This one’s pretty easy. If you guessed “contains wheat,” you’ve almost got it. Bourbon’s mash bill, by law, requires at least 51% corn in its mix. If we had to make an analogy, we’d describe corn as the engine that drives the spirit. Naturally, some of the spirit’s flavor comes from this corn base, but it’s more noticeable fresh off the still, and as the whiskey ages, the corn notes fade into a general sweetness.
Next up, you have barley, which is useful for the enzymes it contains. These covert starches to sugar, which the yeast feeds on. While the barley adds a little flavor, it’s primarily a fermentation workhorse.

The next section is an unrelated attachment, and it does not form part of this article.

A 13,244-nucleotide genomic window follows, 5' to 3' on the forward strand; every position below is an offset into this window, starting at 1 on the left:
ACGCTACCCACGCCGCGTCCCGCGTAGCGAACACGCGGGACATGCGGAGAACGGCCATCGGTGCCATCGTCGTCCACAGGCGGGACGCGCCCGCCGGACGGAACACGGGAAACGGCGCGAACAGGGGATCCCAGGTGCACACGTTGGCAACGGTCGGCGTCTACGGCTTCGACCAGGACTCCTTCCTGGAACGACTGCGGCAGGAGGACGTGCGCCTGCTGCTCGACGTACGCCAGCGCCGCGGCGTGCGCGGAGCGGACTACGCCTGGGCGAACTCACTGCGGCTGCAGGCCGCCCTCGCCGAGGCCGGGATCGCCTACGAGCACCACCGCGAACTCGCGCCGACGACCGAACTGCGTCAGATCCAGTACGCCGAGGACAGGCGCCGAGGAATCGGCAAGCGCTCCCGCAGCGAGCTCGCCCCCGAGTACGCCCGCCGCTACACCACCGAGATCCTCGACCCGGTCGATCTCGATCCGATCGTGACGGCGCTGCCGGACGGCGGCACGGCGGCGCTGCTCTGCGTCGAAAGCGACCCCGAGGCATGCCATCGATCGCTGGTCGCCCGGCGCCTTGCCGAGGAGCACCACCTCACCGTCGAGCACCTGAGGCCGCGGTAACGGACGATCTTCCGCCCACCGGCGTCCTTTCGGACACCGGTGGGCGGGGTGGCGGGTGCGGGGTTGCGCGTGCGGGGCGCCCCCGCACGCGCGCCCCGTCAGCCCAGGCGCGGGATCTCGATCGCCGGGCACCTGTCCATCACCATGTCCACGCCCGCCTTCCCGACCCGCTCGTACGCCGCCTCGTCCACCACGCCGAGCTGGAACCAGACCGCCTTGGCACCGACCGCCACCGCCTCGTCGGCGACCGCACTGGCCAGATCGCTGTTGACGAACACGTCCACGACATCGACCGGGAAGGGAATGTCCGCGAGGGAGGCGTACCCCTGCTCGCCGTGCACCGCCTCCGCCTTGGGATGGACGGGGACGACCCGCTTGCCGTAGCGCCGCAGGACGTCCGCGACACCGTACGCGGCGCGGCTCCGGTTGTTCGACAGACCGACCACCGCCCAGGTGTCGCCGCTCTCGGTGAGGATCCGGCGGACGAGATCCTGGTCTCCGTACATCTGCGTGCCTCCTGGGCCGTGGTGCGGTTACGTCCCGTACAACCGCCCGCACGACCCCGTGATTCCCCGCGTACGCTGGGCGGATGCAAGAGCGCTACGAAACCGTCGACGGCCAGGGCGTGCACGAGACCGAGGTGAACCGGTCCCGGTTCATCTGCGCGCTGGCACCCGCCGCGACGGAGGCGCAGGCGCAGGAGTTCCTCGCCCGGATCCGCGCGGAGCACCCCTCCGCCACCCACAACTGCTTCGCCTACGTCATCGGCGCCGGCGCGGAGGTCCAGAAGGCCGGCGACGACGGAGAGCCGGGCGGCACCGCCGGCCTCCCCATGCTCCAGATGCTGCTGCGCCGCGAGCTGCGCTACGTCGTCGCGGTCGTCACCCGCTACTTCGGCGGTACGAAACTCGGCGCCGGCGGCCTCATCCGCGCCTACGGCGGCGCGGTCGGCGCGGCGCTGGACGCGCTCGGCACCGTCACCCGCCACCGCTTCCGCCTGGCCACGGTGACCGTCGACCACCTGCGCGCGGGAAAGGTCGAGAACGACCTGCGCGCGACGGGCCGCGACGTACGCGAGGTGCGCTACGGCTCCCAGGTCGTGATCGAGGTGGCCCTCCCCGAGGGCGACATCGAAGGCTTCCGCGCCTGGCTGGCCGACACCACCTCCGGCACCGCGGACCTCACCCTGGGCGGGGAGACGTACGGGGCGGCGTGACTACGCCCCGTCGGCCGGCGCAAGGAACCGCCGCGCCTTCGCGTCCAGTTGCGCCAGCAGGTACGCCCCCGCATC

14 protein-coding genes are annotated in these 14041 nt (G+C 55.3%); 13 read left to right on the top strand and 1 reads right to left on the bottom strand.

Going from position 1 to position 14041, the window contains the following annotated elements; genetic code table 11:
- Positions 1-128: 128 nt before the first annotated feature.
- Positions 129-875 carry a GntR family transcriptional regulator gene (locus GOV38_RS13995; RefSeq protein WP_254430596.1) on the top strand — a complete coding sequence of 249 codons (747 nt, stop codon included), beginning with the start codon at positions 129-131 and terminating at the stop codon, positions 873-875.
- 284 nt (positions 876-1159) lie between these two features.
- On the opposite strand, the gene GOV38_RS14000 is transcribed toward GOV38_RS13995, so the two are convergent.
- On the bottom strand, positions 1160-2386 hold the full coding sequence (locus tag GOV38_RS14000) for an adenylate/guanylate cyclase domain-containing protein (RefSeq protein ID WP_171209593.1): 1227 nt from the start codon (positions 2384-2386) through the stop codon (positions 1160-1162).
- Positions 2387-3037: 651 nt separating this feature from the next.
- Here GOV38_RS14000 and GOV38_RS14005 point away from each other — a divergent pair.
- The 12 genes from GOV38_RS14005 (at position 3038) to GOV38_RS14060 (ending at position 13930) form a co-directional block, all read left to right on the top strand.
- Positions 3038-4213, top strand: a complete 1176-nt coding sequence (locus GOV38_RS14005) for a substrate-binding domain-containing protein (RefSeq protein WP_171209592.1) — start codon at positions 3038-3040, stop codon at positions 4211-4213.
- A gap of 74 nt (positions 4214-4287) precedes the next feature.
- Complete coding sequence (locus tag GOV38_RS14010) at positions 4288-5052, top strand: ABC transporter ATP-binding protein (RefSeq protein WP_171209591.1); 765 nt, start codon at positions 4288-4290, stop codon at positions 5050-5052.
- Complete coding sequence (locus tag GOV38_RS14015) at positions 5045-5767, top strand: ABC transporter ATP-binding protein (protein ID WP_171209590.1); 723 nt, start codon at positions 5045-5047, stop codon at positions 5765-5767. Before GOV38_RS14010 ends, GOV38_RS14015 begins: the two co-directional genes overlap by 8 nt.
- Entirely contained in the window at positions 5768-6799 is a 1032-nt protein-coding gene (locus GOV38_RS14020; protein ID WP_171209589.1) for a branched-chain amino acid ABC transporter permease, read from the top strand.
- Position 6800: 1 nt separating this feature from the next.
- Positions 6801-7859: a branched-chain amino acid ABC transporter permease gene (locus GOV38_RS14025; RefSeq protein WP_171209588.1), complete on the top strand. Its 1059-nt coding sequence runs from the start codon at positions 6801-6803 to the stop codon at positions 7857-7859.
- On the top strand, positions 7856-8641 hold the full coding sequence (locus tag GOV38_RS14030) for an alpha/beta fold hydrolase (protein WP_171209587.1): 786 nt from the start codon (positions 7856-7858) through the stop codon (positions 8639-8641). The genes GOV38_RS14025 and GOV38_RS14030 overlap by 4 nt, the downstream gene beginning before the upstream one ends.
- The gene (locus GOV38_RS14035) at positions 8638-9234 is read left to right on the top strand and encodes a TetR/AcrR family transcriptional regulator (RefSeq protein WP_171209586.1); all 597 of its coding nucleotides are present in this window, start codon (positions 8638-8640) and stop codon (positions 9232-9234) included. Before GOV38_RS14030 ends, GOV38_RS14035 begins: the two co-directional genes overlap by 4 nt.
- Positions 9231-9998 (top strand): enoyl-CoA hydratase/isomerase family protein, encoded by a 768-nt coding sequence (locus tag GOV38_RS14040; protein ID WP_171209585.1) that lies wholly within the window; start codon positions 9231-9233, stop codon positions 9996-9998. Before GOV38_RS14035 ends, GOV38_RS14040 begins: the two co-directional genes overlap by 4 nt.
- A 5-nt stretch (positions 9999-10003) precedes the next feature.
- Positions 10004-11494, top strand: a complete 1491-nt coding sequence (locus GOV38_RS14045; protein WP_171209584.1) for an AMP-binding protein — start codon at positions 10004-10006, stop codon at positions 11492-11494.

So that leaves us with the flavoring grains. Rye is more commonly used to add flavor to bourbons, as it brings a unique spicy note to the spirit and flavors of pepper, clove and nutmeg. You know that pleasant bite some bourbon’s have in the finish? That’s the rye. Wheat is a different story. It’s less flavorful than rye, so it allows more of the corn's sweetness and vanilla from the barrel to come through. Some might see it as a slightly flavor-neutral grain, but its defenders believe that wheat retains its flavor over the course of extreme aging (10 to 20 years). So a wheated bourbon still contains at least 51% corn (typically 70 to 80%), but the remainder of the balance will be divided between barley and wheat.